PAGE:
I knew this day would come… This thought starts out in a seemingly dramatic way, but realistically (and in the scope of eternity), it’s not. You see, this thought is about my sister, Lia.
For those that know me and my family, you probably know that my 6 year old sister, Lia, has Cerebral Palsy (CP for short). Little Lia is a walking miracle, being born at 27 weeks and having complications that followed, which are why she has CP. My sweet sister was never supposed to walk or talk, yet here she is at 6. Not only does she walk, she runs. (Even if it’s not the “normal” way) She not only talks, she sings (loudly and often). She does have obstacles that she has had to overcome. Her left side was mostly affected by her CP and her muscles are really tight on that side. She can’t walk the way most do, and there are things that she will never be able to do. However, If you were to look at Miss Lia, you would not be able to see her disability (until she walks or you see her wearing her brace).
Since she first got her CP diagnosis, I’ve thought about how growing up and going to school might be for Lia. She has a sweet and caring heart. She loves dancing and singing and her imagination runs freely. I knew that she would eventually begin to understand that she is not quite like the kids in her class at school or church (and how they would see her). I’ve always wondered how growing up would be for my miracle sister. When I was home the last time, I really began to realize just how big she is getting. She chattered on about what she has been learning in school and proudly read me a story. She was acting like a typical first grader.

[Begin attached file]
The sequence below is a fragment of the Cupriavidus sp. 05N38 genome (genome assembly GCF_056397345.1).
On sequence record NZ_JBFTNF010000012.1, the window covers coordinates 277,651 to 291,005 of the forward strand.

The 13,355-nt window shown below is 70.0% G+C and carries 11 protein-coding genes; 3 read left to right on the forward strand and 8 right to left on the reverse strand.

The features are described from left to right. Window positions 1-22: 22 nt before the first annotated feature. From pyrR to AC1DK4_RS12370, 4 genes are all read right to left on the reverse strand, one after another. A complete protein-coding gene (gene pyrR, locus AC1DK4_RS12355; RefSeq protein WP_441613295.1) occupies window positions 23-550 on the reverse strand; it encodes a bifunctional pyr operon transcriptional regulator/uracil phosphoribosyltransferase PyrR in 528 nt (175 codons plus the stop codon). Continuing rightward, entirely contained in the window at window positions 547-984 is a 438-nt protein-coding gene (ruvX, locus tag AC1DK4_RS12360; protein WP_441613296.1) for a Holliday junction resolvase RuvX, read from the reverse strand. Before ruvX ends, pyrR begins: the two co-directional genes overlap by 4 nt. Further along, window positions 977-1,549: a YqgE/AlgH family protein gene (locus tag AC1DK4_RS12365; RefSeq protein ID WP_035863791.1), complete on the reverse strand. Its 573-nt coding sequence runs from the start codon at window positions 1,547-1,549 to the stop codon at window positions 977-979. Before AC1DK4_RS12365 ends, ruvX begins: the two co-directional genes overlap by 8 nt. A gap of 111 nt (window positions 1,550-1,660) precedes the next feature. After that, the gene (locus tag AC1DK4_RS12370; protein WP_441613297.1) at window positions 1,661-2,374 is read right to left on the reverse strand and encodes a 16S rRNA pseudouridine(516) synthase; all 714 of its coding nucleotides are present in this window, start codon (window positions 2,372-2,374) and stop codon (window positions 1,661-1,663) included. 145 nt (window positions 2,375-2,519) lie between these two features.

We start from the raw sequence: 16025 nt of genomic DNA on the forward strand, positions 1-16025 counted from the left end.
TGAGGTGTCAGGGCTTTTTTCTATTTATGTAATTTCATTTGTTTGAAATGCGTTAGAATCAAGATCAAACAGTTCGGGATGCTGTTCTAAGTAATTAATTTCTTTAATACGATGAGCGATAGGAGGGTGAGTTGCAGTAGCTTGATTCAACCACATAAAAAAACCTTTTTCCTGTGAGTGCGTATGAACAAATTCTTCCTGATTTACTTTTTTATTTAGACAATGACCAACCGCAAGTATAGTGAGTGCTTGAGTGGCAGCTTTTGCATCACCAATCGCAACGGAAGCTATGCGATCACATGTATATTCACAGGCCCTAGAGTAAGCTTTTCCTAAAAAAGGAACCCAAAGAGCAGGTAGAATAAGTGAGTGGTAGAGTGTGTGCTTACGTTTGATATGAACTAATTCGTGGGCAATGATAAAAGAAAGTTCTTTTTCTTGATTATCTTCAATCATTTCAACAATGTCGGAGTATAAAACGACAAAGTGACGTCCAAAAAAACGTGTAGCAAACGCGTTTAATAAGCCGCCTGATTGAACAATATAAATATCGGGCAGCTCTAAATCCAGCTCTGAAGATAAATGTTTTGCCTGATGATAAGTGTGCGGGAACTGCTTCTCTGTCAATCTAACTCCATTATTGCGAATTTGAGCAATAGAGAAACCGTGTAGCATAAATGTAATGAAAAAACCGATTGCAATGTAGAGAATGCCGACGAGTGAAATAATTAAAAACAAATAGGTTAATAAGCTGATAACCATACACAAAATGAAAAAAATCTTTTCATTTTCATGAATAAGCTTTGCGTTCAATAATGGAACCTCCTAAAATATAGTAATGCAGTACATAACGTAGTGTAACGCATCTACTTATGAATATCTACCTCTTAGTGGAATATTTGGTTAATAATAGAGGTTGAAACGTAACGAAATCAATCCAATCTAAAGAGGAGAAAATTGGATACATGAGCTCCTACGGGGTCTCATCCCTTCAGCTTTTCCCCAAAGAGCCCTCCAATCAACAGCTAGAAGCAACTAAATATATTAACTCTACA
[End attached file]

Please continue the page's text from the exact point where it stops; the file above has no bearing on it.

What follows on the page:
But then, I knew this day would come. While I was helping Lia get ready for bed one evening she asked me, “When you were my age, did you have problems learning to skate?” (They have a skating day coming up in her gym class and my mother was wary about letting Lia participate as walking is a challenge for her in itself). My sweet, blond hair, blue eyed sister looked at me, her biggest sister, with wide eyes. She was looking for me to affirm in her mind that these things were hard for me too. In that moment, a pang of reality hit me. I was not going to lie to her. I was not going to tell her that we are the same in that way. Instead, I looked at her and told her that I did not have problems with skating. She thought for a moment, then asked me, “Is it going to be harder for me to skate because I was a miracle when I was born?” Another stabbing pain in my heart. With some hesitation I affirmed her statement, but I also looked at her and said, “You were a miracle when you were born, but you are also a miracle now. God loves you, and he made you extra special.” My sweet, sweet sister ran over, jumped into my lap, and wrapped me in an embrace. I squeezed her extra tight. Honestly, I forget most of the time that Lia has a disability. Her way of life is normal to me and my family. This was just a reminder that I have a sister that is extra special. My biggest prayer for Lia is that she will never forget that God has a clear plan for her life, and that she He made her the way she is on purpose. I love little Lia, and I cannot wait to see her continue to grow.